We have seen remarkable progress, and that is attracting global investment. From two turbines in 2000, there are now over 1,000 operating in UK seas.
In Scotland, 4.8 GW is in planning, enough to power 3.8 million homes. Last year, Samsung came to Fife with their £70 million investment to test the world’s largest turbine, and Statoil is progressing a site off Aberdeenshire that could see Europe’s largest floating wind farm.
Maintaining Scotland’s strong position requires, first and foremost, a large-scale collaborative effort with private, public and third sectors working in sync.
With our maritime engineering heritage, we already have the knowledge, expertise and infrastructure to build a success story.
As manager of the seabed, The Crown Estate works to create opportunities for sustainable development. That includes a £100m investment to fund R&D, develop best practice (eg in health and safety), and ensure that Scotland and the UK is an attractive place to invest.
Reducing costs is critical. Test and demonstration sites for floating devices could help achieve that, opening up more challenging areas of seabed. This in turn will attract investment.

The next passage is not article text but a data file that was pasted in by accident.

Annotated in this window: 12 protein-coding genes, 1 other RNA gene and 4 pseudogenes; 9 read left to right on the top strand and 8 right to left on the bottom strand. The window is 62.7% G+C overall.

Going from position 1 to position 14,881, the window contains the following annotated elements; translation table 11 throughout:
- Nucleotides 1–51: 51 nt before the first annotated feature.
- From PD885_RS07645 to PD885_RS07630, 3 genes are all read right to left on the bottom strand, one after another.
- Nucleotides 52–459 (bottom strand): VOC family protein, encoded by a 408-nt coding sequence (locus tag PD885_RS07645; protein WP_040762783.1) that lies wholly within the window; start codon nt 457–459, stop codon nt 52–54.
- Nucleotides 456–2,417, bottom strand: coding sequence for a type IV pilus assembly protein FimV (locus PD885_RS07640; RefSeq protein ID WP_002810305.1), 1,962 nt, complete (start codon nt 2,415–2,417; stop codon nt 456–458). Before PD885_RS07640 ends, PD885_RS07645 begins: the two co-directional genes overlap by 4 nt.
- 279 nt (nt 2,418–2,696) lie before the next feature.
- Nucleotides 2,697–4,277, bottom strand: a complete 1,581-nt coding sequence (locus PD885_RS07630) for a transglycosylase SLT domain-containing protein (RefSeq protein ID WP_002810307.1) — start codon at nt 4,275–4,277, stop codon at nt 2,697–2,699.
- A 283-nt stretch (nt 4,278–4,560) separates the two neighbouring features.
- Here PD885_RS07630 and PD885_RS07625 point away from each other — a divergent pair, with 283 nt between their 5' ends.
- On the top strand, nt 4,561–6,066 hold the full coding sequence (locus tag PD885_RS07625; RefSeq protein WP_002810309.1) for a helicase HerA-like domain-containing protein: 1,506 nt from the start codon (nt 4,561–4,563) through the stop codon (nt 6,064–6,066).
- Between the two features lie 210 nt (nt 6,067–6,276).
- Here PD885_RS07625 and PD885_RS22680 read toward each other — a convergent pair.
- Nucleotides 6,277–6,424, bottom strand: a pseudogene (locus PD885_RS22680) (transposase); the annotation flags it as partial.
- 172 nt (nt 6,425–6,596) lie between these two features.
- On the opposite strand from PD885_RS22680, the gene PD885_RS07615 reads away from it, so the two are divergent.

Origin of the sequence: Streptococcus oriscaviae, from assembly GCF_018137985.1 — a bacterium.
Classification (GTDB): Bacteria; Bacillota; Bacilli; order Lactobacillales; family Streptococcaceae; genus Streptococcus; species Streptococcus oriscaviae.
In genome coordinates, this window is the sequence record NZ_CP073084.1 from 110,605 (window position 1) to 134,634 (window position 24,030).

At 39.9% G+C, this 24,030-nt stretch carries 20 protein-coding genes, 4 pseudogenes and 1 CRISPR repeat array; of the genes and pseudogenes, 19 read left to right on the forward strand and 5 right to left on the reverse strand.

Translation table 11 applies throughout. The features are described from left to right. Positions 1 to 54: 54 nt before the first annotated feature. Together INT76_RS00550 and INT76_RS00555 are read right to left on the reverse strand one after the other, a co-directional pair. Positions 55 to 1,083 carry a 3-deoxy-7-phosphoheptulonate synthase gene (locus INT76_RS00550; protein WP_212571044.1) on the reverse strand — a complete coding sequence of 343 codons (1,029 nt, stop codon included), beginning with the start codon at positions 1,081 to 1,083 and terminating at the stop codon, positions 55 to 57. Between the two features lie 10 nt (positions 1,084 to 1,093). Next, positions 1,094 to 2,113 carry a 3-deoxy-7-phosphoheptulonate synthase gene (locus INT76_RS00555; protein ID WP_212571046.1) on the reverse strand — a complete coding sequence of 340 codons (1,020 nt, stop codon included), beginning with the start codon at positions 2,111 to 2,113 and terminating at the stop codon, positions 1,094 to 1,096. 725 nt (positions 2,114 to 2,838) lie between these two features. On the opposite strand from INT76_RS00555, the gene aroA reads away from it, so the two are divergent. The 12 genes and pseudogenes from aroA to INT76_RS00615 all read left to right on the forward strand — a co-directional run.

Building our understanding of the environment is essential, and a new programme involving UK and Scottish governments, The Crown Estate and industry will carry out strategic research designed to reduce consenting risk.
However, it will not be plain sailing. Some projects will not progress, studies will deem some sites unsuitable, and disruptive technologies could render existing devices and techniques obsolete. That is normal market dynamics.
With Electricity Market Reform now giving clarity over support mechanisms, the sector is moving into a period of consolidation. Developers will focus on the most feasible projects that will provide the best return.
The industry will emerge stronger and smarter – and the environmental, financial and socio-economic benefits of offshore wind will become clear.
• Ronnie Quinn is Energy & Infrastructure lead in Scotland, The Crown Estate